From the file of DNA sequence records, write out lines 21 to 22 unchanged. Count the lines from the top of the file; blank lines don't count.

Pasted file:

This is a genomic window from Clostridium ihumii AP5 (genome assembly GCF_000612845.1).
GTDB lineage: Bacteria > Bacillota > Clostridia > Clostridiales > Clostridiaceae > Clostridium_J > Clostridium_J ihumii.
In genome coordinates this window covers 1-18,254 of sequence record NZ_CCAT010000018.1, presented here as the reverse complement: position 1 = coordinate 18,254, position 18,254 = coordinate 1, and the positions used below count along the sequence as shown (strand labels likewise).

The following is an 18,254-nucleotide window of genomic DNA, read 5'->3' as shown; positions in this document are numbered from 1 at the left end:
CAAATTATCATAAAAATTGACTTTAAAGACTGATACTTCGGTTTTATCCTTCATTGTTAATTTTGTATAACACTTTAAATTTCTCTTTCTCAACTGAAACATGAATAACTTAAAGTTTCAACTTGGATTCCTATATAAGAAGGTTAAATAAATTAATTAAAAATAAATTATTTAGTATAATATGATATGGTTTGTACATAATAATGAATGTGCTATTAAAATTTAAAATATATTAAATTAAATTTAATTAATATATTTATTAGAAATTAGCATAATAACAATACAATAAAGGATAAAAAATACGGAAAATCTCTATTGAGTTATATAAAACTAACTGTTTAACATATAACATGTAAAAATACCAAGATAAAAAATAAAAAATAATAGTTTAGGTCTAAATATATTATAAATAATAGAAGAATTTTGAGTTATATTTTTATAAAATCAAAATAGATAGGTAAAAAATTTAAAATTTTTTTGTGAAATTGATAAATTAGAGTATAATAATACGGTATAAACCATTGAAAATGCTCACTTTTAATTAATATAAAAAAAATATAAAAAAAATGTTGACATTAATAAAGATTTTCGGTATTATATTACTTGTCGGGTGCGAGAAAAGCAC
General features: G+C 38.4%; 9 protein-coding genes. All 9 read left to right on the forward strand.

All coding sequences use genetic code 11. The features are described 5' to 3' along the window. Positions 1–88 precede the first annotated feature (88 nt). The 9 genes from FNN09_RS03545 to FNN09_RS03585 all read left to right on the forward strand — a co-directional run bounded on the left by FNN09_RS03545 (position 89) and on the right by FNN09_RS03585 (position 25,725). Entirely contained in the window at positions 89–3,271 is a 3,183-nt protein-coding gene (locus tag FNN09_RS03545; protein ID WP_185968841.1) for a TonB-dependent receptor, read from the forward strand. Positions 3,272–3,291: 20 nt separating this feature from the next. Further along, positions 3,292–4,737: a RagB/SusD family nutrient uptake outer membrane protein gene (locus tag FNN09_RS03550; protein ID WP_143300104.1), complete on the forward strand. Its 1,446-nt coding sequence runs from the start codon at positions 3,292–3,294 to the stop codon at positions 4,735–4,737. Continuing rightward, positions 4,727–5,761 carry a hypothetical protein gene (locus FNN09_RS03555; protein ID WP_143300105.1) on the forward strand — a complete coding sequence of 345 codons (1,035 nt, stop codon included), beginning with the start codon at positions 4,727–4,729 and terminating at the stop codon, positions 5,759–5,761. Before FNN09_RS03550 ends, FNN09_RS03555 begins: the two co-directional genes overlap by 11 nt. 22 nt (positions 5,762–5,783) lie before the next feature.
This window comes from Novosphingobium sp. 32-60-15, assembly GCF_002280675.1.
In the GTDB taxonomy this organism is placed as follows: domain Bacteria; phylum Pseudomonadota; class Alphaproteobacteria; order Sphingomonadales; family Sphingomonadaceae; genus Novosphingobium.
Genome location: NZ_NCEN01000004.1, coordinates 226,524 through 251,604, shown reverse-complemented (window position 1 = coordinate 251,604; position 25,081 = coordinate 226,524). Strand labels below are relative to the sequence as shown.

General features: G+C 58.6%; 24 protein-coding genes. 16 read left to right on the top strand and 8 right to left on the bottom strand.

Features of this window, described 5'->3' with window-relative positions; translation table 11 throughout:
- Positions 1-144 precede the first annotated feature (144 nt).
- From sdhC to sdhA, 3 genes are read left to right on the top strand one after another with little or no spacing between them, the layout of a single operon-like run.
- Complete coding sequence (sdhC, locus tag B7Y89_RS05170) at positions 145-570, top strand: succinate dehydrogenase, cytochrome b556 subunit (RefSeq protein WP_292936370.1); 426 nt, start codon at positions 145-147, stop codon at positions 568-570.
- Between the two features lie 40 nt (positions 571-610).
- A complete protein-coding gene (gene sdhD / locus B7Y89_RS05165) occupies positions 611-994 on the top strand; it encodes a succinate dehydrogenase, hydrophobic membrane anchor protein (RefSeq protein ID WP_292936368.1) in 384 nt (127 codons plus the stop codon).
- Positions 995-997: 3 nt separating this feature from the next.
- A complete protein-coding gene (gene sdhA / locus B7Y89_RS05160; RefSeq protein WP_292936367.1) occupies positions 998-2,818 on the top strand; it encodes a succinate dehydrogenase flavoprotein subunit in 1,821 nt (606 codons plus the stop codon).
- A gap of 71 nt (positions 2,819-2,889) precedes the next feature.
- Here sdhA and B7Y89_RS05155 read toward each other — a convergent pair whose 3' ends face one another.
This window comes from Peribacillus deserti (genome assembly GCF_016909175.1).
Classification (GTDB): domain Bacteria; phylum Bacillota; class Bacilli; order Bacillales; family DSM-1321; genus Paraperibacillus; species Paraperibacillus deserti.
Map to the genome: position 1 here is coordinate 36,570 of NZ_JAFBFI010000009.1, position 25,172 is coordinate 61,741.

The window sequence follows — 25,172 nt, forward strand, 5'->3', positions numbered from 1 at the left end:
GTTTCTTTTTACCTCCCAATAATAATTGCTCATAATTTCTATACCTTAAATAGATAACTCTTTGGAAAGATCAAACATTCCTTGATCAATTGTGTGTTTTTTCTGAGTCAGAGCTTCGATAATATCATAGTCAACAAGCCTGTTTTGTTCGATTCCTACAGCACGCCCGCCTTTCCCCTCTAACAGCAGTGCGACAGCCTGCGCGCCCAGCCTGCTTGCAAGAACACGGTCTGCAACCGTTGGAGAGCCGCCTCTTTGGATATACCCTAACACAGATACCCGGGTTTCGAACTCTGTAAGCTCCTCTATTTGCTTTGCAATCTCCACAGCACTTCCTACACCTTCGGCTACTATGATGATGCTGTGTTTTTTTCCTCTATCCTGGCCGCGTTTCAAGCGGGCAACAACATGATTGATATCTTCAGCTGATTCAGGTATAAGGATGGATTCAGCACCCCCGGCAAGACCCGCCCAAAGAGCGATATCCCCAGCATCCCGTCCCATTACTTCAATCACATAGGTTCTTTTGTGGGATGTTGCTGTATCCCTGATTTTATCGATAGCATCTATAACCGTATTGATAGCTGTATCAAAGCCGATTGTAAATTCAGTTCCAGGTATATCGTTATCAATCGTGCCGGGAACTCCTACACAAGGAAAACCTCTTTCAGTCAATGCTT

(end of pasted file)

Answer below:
- Here sdhA and B7Y89_RS05155 read toward each other — a convergent pair whose 3' ends face one another.
This window comes from Peribacillus deserti (genome assembly GCF_016909175.1).